More and more homeowners are interested not only in reducing their water bills but also in helping the environment. You can have both without sacrificing beauty.
One excellent way is to add a rock garden to your yard. Whether it’s a focal point, a small yard or just one piece of a large and sprawling landscape design, a well-executed rock garden can really make the landscape pop, while making your life easier.
If you’re thinking of including one in your own space, here’s a quick primer on how to do it.
Pick a Good Spot
Choose a sunny spot in the yard. Xeriscaping is a type of drought-tolerant landscaping, like a rock garden, and is designed to not need much watering. The plants generally thrive in sunny conditions.
This makes a rock garden ideal for a section of the yard that’s hard to reach or where you never seem to be able to grow lush greenery. Consider the views of your chosen location from all angles, including the house, entertainment space, and walkways.
Add a Slope
You’ll want a spot with lots of good drainage and a slight slope that will help rainwater runoff into thirstier parts of your yard. If your garden doesn’t naturally come with these features, you can add them with a little digging and planning. Add drainage underneath the ground by mixing in a few bulky rocks with the dirt below or adding a layer of sand.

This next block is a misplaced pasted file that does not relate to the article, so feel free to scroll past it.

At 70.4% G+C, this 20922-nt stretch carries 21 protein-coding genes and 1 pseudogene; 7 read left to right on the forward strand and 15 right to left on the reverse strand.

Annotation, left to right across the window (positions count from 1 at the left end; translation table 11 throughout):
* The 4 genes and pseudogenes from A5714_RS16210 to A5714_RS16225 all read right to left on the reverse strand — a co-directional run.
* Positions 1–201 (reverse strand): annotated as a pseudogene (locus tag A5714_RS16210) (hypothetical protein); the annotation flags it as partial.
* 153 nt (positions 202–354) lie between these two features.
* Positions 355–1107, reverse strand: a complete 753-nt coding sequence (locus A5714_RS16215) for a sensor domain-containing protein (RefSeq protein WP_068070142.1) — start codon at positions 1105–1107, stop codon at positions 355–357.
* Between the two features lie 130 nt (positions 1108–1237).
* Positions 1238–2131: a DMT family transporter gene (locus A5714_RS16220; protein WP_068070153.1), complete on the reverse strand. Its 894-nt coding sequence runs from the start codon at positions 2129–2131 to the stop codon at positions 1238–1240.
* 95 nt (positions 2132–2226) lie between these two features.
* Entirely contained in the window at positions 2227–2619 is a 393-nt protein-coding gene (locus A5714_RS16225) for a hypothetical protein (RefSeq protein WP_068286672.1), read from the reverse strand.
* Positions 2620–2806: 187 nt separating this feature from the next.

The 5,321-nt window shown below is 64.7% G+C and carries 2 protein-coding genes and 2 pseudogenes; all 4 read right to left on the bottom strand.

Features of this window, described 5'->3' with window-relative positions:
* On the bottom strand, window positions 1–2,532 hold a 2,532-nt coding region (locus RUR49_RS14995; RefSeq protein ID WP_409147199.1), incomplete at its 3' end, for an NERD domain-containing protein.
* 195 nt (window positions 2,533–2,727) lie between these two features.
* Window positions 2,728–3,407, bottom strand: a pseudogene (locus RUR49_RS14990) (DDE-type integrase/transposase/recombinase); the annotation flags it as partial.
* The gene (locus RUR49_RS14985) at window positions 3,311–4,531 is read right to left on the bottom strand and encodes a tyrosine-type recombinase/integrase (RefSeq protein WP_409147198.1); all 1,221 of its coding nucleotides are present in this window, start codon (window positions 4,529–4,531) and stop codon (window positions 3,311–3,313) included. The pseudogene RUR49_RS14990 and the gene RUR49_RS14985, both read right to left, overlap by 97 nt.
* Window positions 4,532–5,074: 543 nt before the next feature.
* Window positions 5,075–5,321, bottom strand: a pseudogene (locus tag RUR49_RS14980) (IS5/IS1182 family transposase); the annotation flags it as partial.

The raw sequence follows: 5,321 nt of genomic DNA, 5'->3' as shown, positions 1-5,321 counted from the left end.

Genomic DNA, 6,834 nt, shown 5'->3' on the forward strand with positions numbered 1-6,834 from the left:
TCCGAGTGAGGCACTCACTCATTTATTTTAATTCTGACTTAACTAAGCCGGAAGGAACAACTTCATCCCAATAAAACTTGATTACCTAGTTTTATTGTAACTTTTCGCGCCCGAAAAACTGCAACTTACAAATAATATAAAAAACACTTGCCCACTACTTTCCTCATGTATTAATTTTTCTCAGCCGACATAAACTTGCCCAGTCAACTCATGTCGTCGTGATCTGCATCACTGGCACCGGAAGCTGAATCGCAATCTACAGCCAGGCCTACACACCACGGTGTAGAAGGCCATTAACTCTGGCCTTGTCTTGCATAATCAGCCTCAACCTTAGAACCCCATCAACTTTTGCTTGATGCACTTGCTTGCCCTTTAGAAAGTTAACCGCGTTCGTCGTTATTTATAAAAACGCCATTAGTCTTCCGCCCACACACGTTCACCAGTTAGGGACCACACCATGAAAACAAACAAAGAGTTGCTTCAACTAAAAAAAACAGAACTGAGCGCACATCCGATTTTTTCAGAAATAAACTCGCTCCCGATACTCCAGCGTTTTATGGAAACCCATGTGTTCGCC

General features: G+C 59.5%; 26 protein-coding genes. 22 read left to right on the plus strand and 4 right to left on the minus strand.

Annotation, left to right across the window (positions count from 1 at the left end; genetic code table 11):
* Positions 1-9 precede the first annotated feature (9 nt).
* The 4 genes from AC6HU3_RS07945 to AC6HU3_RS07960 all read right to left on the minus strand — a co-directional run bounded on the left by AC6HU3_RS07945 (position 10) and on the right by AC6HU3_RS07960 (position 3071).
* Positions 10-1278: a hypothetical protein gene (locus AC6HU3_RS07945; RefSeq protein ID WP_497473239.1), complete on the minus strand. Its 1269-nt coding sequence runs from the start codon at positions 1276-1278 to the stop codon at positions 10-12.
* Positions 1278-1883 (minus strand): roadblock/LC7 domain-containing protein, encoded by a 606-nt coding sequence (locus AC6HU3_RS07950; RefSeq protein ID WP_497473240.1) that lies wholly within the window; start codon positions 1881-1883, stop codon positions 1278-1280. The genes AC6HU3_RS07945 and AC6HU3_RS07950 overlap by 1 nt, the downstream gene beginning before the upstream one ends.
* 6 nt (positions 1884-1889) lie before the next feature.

A rock garden generally benefits visually from having different levels, so feel free to build it upward with a simple dirt berm, a retaining wall, or layers of medium-sized rocks.
Select Interesting Rocks
Visit your local natural stone supplier and look for some attractive boulders and rocks of different sizes. For a small or medium garden, you’ll probably want one to three large boulders to use as centerpieces. Stick with odd numbers of boulders, since this quantity generally appears more natural and random.
Boulders and large rocks should be settled into the ground about one-third of the way up the rock. This will help keep them stable and make them look more natural. When choosing your base boulders, look for ones that will hold up well in the dirt but that also look attractive above the ground.
Once your larger rocks are in place, add a variety of smaller sizes around them. Use pebbles, pea gravel, or crushed rock to cover the surrounding soil around the larger stones. Be careful to avoid too much symmetry, since this will look man-made.
The plants and flowers in a rock garden add a fun touch of color and vibrancy. Depending on the style of your overall yard design, you can opt for anything from desert succulents to lush, creeping vines.
If you’re not sure where to start with your rock garden greenery, try a few fun (but hardy) flowers like aubrietia, saxifrage, baby’s breath, or bellflower. Add a small groundcover (like creeping phlox) for some ornamental grasses around the base of the garden and between rocks to help it blend in with the surrounding landscape.
Once your basic features are in place, you may want to add a final touch with an accent piece. Again, your particular accessories will depend on your landscape style, but popular choices include small, self-contained water fountains, a bird bath, an overturned plant pot, or small statuary. Use outdoor solar lights to frame it beautifully at night.
Your new rock garden is sure to bring years of enjoyment to you, your family, and your friends. As a low-maintenance part of your yard, it may even inspire you to find new ways to incorporate xeriscaping into your landscape design. Contact the experts at Bourget Bros. Building Materials for more information on xeriscaping your yard.